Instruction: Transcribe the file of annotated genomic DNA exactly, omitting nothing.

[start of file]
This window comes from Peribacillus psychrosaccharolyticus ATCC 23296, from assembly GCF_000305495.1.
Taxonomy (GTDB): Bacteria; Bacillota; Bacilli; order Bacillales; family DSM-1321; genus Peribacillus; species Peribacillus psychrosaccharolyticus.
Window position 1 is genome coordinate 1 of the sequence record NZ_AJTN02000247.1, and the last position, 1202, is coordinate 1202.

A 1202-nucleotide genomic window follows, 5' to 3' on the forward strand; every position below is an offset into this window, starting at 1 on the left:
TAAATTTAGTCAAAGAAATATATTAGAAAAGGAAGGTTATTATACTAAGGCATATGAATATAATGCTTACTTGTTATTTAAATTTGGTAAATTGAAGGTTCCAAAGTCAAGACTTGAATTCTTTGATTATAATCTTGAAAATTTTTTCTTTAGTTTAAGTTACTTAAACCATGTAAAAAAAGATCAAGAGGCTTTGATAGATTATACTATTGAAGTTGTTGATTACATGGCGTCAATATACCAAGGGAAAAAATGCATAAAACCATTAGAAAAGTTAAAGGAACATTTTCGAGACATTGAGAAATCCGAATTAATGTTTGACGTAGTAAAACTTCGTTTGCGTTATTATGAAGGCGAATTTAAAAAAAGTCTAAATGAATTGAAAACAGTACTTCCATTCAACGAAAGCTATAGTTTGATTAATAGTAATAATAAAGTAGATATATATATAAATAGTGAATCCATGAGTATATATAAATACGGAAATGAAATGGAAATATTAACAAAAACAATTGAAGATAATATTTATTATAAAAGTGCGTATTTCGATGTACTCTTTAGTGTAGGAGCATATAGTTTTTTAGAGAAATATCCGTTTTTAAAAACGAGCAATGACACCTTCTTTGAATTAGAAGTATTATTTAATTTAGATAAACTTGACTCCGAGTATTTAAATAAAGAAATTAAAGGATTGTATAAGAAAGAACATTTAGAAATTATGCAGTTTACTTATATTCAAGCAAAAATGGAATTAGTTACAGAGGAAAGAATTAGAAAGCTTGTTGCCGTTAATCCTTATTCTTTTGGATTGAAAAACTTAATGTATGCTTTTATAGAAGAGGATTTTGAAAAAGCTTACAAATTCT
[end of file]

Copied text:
This window comes from Peribacillus psychrosaccharolyticus ATCC 23296, from assembly GCF_000305495.1.
Taxonomy (GTDB): Bacteria; Bacillota; Bacilli; order Bacillales; family DSM-1321; genus Peribacillus; species Peribacillus psychrosaccharolyticus.
Window position 1 is genome coordinate 1 of the sequence record NZ_AJTN02000247.1, and the last position, 1202, is coordinate 1202.

A 1202-nucleotide genomic window follows, 5' to 3' on the forward strand; every position below is an offset into this window, starting at 1 on the left:
TAAATTTAGTCAAAGAAATATATTAGAAAAGGAAGGTTATTATACTAAGGCATATGAATATAATGCTTACTTGTTATTTAAATTTGGTAAATTGAAGGTTCCAAAGTCAAGACTTGAATTCTTTGATTATAATCTTGAAAATTTTTTCTTTAGTTTAAGTTACTTAAACCATGTAAAAAAAGATCAAGAGGCTTTGATAGATTATACTATTGAAGTTGTTGATTACATGGCGTCAATATACCAAGGGAAAAAATGCATAAAACCATTAGAAAAGTTAAAGGAACATTTTCGAGACATTGAGAAATCCGAATTAATGTTTGACGTAGTAAAACTTCGTTTGCGTTATTATGAAGGCGAATTTAAAAAAAGTCTAAATGAATTGAAAACAGTACTTCCATTCAACGAAAGCTATAGTTTGATTAATAGTAATAATAAAGTAGATATATATATAAATAGTGAATCCATGAGTATATATAAATACGGAAATGAAATGGAAATATTAACAAAAACAATTGAAGATAATATTTATTATAAAAGTGCGTATTTCGATGTACTCTTTAGTGTAGGAGCATATAGTTTTTTAGAGAAATATCCGTTTTTAAAAACGAGCAATGACACCTTCTTTGAATTAGAAGTATTATTTAATTTAGATAAACTTGACTCCGAGTATTTAAATAAAGAAATTAAAGGATTGTATAAGAAAGAACATTTAGAAATTATGCAGTTTACTTATATTCAAGCAAAAATGGAATTAGTTACAGAGGAAAGAATTAGAAAGCTTGTTGCCGTTAATCCTTATTCTTTTGGATTGAAAAACTTAATGTATGCTTTTATAGAAGAGGATTTTGAAAAAGCTTACAAATTCT